The species epithet refers to the locus typicus Peking [= Bejing].
The holotype is a last instar male larva. Therefore a few subimaginal characters can be described:
Base of antennal flagellum not dilated. Abdomen with short posterolateral processes (Fig. 2c). Sternite IX and subimaginal genitalia as in Fig. 2b. Penis square, no lateral lobes. Forcipes long and straight, median part with nearly parallel sides; apex with a few short spines (Fig. 2f).
Measurements and colouration
Male larva of last instar, body length 3.5 mm, length of cerci 2.5 mm; female larva of last instar, body length 6.0 mm, length of cerci 3.5 mm.
Colouration and pigmentation of the Ulmer material is not preserved.
Cuticle smooth or with very small, inconspicuous denticles. Head: Genae bulging out. Dorsolateral field of long bristles on mandibles. Second segment of labial palp 2.2–2.5 times as long as the third (along the centre-line); outer margin with about 9 long, strong bristles.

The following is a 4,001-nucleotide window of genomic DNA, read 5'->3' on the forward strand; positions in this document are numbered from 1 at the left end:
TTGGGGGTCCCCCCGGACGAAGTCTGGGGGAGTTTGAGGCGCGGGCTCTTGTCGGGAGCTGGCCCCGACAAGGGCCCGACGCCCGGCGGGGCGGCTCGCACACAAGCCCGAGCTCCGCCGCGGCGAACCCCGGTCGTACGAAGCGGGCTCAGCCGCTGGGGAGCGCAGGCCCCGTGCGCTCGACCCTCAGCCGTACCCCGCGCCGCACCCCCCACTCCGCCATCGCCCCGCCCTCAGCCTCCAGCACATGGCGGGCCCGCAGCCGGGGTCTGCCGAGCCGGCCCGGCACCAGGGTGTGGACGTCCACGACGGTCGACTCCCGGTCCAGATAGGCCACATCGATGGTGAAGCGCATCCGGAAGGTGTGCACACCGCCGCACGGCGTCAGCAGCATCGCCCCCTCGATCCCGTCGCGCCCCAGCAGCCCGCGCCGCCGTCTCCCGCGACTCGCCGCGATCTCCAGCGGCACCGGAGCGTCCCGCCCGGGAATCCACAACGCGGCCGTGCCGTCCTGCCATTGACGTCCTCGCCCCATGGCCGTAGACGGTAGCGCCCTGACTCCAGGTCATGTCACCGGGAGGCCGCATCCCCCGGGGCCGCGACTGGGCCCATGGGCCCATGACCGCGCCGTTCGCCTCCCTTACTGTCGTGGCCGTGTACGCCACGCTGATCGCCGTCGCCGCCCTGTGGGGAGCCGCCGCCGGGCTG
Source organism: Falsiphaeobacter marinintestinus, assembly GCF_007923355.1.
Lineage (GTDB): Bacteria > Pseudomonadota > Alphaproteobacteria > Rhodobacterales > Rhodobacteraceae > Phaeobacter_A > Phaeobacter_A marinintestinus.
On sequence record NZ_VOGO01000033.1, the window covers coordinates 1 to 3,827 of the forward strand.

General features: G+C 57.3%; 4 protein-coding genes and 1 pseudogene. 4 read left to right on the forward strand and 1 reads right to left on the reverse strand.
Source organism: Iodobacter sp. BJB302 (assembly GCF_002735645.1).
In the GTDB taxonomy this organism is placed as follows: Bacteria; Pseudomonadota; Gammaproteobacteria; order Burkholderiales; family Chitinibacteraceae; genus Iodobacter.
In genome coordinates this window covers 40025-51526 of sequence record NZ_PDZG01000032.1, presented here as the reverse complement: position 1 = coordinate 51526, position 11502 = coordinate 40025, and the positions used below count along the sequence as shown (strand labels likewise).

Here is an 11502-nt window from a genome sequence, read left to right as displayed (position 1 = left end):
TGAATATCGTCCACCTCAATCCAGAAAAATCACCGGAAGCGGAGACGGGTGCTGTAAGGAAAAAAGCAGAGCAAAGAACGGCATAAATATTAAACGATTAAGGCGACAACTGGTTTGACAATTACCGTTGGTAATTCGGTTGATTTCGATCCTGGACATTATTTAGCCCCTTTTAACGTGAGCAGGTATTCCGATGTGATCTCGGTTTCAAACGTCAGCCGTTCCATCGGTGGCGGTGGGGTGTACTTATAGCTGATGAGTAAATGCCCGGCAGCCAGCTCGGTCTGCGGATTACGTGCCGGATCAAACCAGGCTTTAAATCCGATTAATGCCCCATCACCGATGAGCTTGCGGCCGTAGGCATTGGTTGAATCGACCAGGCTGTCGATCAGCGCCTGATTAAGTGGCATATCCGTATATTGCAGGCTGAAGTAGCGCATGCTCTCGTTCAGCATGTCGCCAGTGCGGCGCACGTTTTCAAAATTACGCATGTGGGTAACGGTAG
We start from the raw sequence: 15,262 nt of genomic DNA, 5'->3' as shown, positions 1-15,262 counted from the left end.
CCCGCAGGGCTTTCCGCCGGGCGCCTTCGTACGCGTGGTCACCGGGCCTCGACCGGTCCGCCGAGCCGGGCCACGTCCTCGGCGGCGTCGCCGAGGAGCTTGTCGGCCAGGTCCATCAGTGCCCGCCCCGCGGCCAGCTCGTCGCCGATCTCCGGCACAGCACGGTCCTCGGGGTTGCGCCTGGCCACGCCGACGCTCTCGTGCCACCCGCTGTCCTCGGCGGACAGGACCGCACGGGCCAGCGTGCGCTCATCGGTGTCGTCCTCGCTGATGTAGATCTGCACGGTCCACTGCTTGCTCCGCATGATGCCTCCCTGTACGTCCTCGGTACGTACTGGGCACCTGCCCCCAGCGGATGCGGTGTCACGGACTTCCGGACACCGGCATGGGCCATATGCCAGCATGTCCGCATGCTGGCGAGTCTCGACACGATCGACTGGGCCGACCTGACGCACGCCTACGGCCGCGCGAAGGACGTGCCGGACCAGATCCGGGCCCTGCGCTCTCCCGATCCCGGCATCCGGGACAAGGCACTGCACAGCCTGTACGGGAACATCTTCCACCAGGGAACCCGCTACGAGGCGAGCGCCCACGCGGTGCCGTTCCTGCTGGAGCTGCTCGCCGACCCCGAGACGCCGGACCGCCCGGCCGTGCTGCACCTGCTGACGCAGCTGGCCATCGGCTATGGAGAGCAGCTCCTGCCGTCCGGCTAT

Thorax: Sides of pronotum straight, more or less diverging anteriorly, anterior corners rounded; sides of mesonotum anterolaterally with a flat, broadly rounded process (Fig. 2d). Coxal processes well developed, semicircular or tongue-shaped, margin denticulated (Fig. 2e). Fore femur dorsally with a transverse row of thin bristles of different length and a posteriorly adjoining group of bristles. Mid and hind femora with long bristles on margins and dorsal surface. Tibiae with a submarginal row of long bristles and spines on anterior margin; posterior margin with bristles shorter than those on femora. Fore tarsus ventrally with a row of short pointed bristles, apical ones more or less pinnate. Mid tarsus with a similar row, additionally with a few apical pinnate bristles. Hind tarsus ventrally with one long and one short row (short one half the length of long one) or an irregular band of short, pointed bristles with apical ones pinnate. Claws slightly bowed, with minute denticles, often hardly visible.